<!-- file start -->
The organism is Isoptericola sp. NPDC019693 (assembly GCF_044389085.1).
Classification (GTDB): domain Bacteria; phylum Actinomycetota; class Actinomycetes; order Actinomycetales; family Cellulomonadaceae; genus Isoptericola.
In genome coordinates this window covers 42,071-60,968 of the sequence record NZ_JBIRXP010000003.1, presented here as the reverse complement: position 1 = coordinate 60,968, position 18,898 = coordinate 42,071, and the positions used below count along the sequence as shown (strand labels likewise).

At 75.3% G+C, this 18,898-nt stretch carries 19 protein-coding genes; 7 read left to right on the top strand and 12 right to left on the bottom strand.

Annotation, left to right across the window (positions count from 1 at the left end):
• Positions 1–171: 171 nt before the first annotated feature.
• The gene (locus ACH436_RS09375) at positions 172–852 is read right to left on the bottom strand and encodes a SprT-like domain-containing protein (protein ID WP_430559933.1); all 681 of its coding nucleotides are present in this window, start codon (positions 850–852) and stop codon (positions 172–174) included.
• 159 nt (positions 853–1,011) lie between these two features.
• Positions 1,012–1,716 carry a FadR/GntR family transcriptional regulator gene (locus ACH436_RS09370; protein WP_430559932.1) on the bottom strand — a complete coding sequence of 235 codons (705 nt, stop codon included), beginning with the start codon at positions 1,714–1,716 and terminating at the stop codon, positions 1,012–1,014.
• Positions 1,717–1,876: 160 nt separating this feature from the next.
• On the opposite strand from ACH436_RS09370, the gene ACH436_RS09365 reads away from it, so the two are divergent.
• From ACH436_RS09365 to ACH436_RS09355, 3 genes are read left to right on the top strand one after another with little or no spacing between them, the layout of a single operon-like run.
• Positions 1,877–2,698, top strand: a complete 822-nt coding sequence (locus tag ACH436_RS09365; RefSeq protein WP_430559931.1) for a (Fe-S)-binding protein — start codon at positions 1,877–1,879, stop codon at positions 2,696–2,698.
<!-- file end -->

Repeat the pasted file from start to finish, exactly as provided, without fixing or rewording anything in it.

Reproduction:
The organism is Isoptericola sp. NPDC019693 (assembly GCF_044389085.1).
Classification (GTDB): domain Bacteria; phylum Actinomycetota; class Actinomycetes; order Actinomycetales; family Cellulomonadaceae; genus Isoptericola.
In genome coordinates this window covers 42,071-60,968 of the sequence record NZ_JBIRXP010000003.1, presented here as the reverse complement: position 1 = coordinate 60,968, position 18,898 = coordinate 42,071, and the positions used below count along the sequence as shown (strand labels likewise).

At 75.3% G+C, this 18,898-nt stretch carries 19 protein-coding genes; 7 read left to right on the top strand and 12 right to left on the bottom strand.

Annotation, left to right across the window (positions count from 1 at the left end):
• Positions 1–171: 171 nt before the first annotated feature.
• The gene (locus ACH436_RS09375) at positions 172–852 is read right to left on the bottom strand and encodes a SprT-like domain-containing protein (protein ID WP_430559933.1); all 681 of its coding nucleotides are present in this window, start codon (positions 850–852) and stop codon (positions 172–174) included.
• 159 nt (positions 853–1,011) lie between these two features.
• Positions 1,012–1,716 carry a FadR/GntR family transcriptional regulator gene (locus ACH436_RS09370; protein WP_430559932.1) on the bottom strand — a complete coding sequence of 235 codons (705 nt, stop codon included), beginning with the start codon at positions 1,714–1,716 and terminating at the stop codon, positions 1,012–1,014.
• Positions 1,717–1,876: 160 nt separating this feature from the next.
• On the opposite strand from ACH436_RS09370, the gene ACH436_RS09365 reads away from it, so the two are divergent.
• From ACH436_RS09365 to ACH436_RS09355, 3 genes are read left to right on the top strand one after another with little or no spacing between them, the layout of a single operon-like run.
• Positions 1,877–2,698, top strand: a complete 822-nt coding sequence (locus tag ACH436_RS09365; RefSeq protein WP_430559931.1) for a (Fe-S)-binding protein — start codon at positions 1,877–1,879, stop codon at positions 2,696–2,698.